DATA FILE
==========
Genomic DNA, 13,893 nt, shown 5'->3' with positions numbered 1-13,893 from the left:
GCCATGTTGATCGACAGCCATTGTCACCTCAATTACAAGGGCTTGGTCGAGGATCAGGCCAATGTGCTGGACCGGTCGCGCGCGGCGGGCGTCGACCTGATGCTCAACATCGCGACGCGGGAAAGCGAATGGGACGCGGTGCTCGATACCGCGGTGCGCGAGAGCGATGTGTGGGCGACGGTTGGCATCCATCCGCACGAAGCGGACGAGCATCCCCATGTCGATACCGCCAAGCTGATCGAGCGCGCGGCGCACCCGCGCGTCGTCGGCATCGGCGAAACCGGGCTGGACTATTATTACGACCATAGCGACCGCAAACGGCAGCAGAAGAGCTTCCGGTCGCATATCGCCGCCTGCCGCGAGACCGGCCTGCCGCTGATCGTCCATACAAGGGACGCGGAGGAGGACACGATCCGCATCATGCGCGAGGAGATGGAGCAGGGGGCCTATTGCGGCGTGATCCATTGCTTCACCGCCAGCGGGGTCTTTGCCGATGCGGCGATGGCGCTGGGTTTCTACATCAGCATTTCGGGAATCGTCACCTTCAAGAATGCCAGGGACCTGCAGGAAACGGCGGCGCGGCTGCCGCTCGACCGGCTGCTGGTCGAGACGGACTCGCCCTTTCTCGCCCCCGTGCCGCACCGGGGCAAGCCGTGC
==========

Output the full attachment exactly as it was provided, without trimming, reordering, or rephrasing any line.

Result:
Genomic DNA, 13,893 nt, shown 5'->3' with positions numbered 1-13,893 from the left:
GCCATGTTGATCGACAGCCATTGTCACCTCAATTACAAGGGCTTGGTCGAGGATCAGGCCAATGTGCTGGACCGGTCGCGCGCGGCGGGCGTCGACCTGATGCTCAACATCGCGACGCGGGAAAGCGAATGGGACGCGGTGCTCGATACCGCGGTGCGCGAGAGCGATGTGTGGGCGACGGTTGGCATCCATCCGCACGAAGCGGACGAGCATCCCCATGTCGATACCGCCAAGCTGATCGAGCGCGCGGCGCACCCGCGCGTCGTCGGCATCGGCGAAACCGGGCTGGACTATTATTACGACCATAGCGACCGCAAACGGCAGCAGAAGAGCTTCCGGTCGCATATCGCCGCCTGCCGCGAGACCGGCCTGCCGCTGATCGTCCATACAAGGGACGCGGAGGAGGACACGATCCGCATCATGCGCGAGGAGATGGAGCAGGGGGCCTATTGCGGCGTGATCCATTGCTTCACCGCCAGCGGGGTCTTTGCCGATGCGGCGATGGCGCTGGGTTTCTACATCAGCATTTCGGGAATCGTCACCTTCAAGAATGCCAGGGACCTGCAGGAAACGGCGGCGCGGCTGCCGCTCGACCGGCTGCTGGTCGAGACGGACTCGCCCTTTCTCGCCCCCGTGCCGCACCGGGGCAAGCCGTGC